France, Marseille, 6th September 2021: A new analysis published today in the journal Current Biology finds that one-third of the world’s chondrichthyan fishes – sharks, rays, and chimaeras – are now threatened with extinction according to the International Union for Conservation of Nature (IUCN) Red List criteria.A team of experts from around the world assessed 1,199 species and classified 391 (twice as many as in the 2014 assessment) in the IUCN threatened categories of Critically Endangered (90 species), Endangered (121 species), or Vulnerable (180 species). Rays are the most threatened of the three chondrichthyan fish groups (41% of 611 species). About 36% of 536 shark species and 9% of 52 chimaera species are threatened.
“On one hand, we’re pleased that chondrichthyan science contributions have doubled since our first global analysis of this kind, allowing us to assess the status of many more species with greater confidence,” said Dr. Nicholas Dulvy, Professor at Simon Fraser University. “On the other hand, our study reveals an increasingly grim reality, with these species now making up one of the most threatened vertebrate lineages, second only to the amphibians in the risks they face. The widespread depletion of these fishes, particularly sharks and rays, jeopardizes the health of entire ocean ecosystems and food security for many nations around the globe.”
The study documents disproportionately high levels of threat for sharks and rays in tropical and subtropical coastal waters, where more than three-quarters of species are threatened. Three such species are now, for the first time, considered “possibly extinct”. The Java Stingaree and Red Sea Torpedo Ray have not been reported for well over a century. The South China Sea’s Lost Shark has not been seen since 1934.
“The tropics host incredible shark and ray diversity, but too many of these inherently vulnerable species have been heavily fished for more than a century by a wide range of fisheries that remain poorly managed, despite countless commitments to improve,” said Dr. Colin Simpfendorfer, Adjunct Professor at James Cook University. “As a result, we fear we will soon confirm that one or more of these species has been driven to extinction from overfishing, a deeply troubling first for marine fishes. We will work to make this study a turning point in efforts to prevent any more irreversible losses and secure long-term sustainability.”
Chondrichthyans are exceptionally susceptible to overfishing because they tend to grow slowly and produce few young. At particular risk are the sharks and rays, sought for meat, leather, oil, fins, gill plates, and recreation (fishing and diving). Overfishing of these species has outpaced effective resource management. Governments have fallen far short in heeding scientific advice, fulfilling treaty obligations to end unsustainable exploitation, protecting important habitats, and prioritizing protections for chondrichthyan species. The top four most imperiled chondrichthyan families are the sawfishes, giant guitarfishes, devil rays, and pelagic eagle rays, with 100% of species listed as threatened.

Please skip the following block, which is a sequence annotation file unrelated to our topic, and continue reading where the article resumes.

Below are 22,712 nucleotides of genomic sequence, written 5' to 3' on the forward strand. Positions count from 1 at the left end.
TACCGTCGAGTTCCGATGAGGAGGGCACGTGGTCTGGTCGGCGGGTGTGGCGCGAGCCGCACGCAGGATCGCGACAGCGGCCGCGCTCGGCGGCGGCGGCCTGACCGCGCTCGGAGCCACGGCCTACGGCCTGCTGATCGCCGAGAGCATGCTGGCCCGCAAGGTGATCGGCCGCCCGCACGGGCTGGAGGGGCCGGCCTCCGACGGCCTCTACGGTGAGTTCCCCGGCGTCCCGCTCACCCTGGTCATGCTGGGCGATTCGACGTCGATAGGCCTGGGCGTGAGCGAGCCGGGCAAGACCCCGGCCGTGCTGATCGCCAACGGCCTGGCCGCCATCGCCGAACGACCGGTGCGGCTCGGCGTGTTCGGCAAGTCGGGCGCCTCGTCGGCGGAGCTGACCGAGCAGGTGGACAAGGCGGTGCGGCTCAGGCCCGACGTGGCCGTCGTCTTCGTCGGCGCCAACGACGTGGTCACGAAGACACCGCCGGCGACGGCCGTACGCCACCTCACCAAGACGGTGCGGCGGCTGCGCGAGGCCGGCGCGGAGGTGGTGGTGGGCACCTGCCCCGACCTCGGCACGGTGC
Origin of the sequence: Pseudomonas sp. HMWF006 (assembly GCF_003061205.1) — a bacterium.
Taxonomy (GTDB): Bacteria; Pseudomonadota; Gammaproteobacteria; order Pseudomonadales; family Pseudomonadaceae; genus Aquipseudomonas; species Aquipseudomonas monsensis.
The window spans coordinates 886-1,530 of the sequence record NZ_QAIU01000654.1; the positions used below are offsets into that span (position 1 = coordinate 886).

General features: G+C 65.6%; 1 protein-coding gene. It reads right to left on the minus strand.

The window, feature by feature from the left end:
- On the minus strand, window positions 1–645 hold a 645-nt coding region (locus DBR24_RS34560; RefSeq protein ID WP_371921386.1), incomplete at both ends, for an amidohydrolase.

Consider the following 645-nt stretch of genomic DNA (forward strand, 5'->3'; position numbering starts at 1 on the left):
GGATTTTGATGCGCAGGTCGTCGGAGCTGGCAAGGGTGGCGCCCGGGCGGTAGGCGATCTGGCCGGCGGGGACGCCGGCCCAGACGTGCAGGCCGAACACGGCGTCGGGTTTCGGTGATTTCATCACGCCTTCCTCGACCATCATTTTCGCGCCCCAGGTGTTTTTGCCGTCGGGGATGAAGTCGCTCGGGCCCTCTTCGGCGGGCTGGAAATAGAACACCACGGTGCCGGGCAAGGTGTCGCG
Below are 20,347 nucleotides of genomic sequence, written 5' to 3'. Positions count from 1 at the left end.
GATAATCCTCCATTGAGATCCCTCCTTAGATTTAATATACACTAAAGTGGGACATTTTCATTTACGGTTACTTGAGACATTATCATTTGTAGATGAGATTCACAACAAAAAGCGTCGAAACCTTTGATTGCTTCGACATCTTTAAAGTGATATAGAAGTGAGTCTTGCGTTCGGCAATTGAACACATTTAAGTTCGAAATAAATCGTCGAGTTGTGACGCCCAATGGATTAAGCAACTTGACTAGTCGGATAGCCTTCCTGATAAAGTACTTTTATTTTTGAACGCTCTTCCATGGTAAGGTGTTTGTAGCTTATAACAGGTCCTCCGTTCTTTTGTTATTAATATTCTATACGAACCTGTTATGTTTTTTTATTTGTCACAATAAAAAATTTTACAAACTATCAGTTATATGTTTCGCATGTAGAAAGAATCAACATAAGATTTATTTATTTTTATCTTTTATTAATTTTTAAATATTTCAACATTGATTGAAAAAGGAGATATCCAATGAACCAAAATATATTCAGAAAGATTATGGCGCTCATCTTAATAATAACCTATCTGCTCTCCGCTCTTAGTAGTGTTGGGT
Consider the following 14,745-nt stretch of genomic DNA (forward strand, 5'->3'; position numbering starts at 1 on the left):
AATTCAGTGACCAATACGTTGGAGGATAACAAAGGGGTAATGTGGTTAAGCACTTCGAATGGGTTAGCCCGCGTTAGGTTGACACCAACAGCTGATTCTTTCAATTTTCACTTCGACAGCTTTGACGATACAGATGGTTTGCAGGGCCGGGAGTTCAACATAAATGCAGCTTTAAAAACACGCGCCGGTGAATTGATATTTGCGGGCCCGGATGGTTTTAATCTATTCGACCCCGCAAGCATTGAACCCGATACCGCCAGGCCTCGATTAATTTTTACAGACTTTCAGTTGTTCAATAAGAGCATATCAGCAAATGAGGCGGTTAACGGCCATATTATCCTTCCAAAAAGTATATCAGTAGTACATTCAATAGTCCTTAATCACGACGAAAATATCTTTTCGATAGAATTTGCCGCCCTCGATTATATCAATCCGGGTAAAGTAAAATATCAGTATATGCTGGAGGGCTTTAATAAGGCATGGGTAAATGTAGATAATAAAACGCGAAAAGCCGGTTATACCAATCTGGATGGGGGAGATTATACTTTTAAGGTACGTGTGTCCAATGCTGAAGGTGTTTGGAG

“Our analysis is alarming and yet offers some hope,” said Sonja Fordham, president of Shark Advocates International, a project of The Ocean Foundation. “We document significant rebuilding for several species of heavily fished skates, achieved through science-based limits. We have the frameworks, tools, and commitments to replicate this success across the globe, but time is running out for more and more shark and ray species. We urgently need governments, encouraged by citizens, to follow through with strict limits on unsustainable fishing and finally turn the tide for these extraordinary animals.”
Notes to Editors: The study was completed by the Global Shark Trends Project (GSTP), a collaboration of the IUCN Shark Specialist Group, Simon Fraser University, James Cook University, and the Georgia Aquarium established with support from the Shark Conservation Fund to assess the extinction risk for chondrichthyan fishes (sharks, rays, and chimaeras). The team engaged 322 experts from around the world to complete the 8-year long analysis. The analysis classifies 391 of 1,199 chondrichthyan species (32.6%) as threatened, according to IUCN Red List criteria. That statistic increases to more than one-third (37.5%) if Data Deficient species are assumed to be threatened in the same proportion as assessed species. The IUCN Red List website uses the higher value to convey global extinction risk. Chondrichthyans make up the oldest and largest evolutionary radiation of vertebrates and one of the three taxonomic Classes of fishes. Class Chondrichthyes comprises three main lineages: sharks, and rays, and chimaeras(a relatively small group of mainly deepwater species). Starting in the 1990s, sharks and rays have been increasingly addressed through Regional Fisheries Management Organizations and international wildlife treaties, particularly the Convention on International Trade in Endangered Species. Through various associated actions aimed primarily at ending overexploitation of threatened species, member governments are obligated to restrict fishing and/or exports to sustainable levels, but the record for fulfilling these commitments has to date been generally poor.